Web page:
When anticoagulants are administered quickly, the chances of complications after a heart attack diminish markedly. If anticoagulants are given on board an ambulance, it’s even possible to avert a heart attack which will decrease the number of deaths due to them. This conclusion follows from research in the Netherlands by cardiologist Ton Heestermans involving a group of 984 heart patients. Heestermans published earlier on his research in British medical journal The Lancet. Heestermans will be awarded a PhD for his research on 30 June 2010 by the University of Groningen.
Heestermans followed 984 heart patients for an extended period of time. Administering anticoagulants as early as possible meant that a necessary angioplasty treatment could not only be conducted more safely but also be done better. After a year, this group of patients were in better health: fewer had died, fewer had complications and the quality of life was higher. Administering anticoagulants quickly was most effective mainly in those cases where the emergency services had been rung within an hour.
Heestermans’ research also shows that anticoagulants are effective in preventing early thrombosis in stents placed in the coronary arteries. Stent thrombosis is a potentially lethal condition which occurs in two percent of cases after angioplasty has been carried out. One in six patients afflicted by this type of thrombosis perishes. This can be prevented to some extent by not stopping treatment with clopidogrel too soon and by using a sufficiently large stent.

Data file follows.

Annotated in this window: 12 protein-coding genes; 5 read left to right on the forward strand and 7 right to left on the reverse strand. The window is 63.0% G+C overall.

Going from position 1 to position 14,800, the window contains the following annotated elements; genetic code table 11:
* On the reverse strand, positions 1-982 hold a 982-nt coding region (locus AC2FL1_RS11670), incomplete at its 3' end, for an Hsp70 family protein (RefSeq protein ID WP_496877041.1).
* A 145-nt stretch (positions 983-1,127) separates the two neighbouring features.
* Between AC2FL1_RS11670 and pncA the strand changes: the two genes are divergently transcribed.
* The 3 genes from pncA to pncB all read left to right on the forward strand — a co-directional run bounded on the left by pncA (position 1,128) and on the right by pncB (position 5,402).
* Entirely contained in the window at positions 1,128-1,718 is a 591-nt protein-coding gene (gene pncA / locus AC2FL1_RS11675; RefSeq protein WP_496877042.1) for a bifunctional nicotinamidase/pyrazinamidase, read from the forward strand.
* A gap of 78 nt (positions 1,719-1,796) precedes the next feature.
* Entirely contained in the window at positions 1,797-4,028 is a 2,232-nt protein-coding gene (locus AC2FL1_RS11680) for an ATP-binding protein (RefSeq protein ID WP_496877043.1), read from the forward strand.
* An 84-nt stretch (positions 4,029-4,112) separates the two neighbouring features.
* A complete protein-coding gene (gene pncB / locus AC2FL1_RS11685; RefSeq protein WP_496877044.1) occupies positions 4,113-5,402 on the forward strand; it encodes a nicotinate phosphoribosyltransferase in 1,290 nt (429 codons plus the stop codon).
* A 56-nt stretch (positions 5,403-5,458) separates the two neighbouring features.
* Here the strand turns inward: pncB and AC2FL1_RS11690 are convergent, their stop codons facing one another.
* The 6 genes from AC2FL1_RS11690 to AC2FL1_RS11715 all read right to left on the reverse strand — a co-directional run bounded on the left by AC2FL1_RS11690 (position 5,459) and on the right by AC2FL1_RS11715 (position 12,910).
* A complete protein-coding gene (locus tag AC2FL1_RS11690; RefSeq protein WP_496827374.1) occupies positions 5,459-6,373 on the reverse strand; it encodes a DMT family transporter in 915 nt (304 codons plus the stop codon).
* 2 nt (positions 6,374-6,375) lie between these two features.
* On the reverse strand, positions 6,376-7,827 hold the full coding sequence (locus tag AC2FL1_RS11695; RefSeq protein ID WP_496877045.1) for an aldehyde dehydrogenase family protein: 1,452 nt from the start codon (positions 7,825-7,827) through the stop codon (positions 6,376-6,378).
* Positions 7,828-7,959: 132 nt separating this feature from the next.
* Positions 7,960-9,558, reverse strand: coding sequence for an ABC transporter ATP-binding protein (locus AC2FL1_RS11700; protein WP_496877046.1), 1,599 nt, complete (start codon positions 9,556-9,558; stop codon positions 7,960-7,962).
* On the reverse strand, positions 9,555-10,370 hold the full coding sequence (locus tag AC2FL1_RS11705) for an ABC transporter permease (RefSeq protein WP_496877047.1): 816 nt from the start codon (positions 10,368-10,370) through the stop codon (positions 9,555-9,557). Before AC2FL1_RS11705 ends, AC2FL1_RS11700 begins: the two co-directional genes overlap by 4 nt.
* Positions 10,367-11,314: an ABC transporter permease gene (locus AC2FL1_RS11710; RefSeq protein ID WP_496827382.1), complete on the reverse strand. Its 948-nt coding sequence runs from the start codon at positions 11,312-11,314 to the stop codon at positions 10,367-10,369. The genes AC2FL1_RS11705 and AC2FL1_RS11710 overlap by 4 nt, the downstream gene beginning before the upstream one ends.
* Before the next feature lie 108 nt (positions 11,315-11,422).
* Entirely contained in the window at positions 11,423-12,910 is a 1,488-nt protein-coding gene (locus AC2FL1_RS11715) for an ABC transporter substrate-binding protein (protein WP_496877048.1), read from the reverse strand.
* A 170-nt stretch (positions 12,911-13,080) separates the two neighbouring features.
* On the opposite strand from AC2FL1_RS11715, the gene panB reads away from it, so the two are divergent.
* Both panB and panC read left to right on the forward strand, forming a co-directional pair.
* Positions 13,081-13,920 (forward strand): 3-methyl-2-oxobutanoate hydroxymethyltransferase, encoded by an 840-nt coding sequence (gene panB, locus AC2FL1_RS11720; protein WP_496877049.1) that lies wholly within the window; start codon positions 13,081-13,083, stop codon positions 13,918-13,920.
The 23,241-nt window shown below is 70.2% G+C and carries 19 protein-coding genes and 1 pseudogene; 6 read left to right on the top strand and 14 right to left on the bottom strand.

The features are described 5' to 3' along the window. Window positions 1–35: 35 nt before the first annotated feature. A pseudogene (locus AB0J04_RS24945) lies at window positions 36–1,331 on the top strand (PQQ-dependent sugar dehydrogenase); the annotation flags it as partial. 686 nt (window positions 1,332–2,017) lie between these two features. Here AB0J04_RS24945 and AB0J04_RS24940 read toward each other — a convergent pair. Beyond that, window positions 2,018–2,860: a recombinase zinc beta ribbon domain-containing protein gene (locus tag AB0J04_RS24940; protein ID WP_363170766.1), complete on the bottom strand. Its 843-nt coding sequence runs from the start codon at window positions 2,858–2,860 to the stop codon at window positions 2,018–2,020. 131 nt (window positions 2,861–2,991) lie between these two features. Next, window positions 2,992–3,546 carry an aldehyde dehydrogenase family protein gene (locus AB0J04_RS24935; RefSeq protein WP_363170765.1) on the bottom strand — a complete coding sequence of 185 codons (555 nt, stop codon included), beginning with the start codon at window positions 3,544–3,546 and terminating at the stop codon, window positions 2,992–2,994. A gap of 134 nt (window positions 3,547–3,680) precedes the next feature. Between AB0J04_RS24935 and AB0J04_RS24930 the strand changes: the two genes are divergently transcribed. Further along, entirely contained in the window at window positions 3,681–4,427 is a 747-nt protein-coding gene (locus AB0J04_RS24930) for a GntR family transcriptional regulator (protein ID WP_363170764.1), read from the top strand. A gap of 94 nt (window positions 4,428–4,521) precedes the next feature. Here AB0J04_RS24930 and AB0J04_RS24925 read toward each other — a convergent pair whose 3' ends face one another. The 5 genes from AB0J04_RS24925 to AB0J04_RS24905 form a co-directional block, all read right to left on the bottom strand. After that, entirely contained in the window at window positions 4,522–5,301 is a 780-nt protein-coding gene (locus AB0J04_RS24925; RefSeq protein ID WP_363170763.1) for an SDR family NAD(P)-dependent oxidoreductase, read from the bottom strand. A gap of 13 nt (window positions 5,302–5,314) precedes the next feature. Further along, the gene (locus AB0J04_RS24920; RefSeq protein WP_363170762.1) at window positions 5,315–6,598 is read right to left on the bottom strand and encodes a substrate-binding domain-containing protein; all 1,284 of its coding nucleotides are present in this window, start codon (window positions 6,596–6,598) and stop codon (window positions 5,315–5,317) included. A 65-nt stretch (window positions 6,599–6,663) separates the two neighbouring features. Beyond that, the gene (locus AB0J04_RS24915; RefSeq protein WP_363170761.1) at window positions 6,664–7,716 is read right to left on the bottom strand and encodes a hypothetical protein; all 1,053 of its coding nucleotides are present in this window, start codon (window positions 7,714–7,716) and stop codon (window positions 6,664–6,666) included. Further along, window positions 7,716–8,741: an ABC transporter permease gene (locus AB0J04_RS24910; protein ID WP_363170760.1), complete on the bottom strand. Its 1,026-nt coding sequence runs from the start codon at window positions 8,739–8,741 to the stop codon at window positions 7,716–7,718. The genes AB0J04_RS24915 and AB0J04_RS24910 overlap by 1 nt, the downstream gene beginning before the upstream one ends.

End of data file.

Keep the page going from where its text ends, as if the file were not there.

Ton Heestermans (Chaam, 1973) studied medicine in Leuven, Belgium. He conducted his research at the Medical Center Alkmaar in collaboration with the Isala hospital in Zwolle, the St Antonius hospital in Nieuwegein and the Catherina hospital in Eindhoven. He works as a cardiologist at the Medical Center Alkmaar. The title of his thesis is Antiplatelet therapy in myocardial infarction and coronary stent thrombosis. His promotor is Professor Felix Zijlsta.
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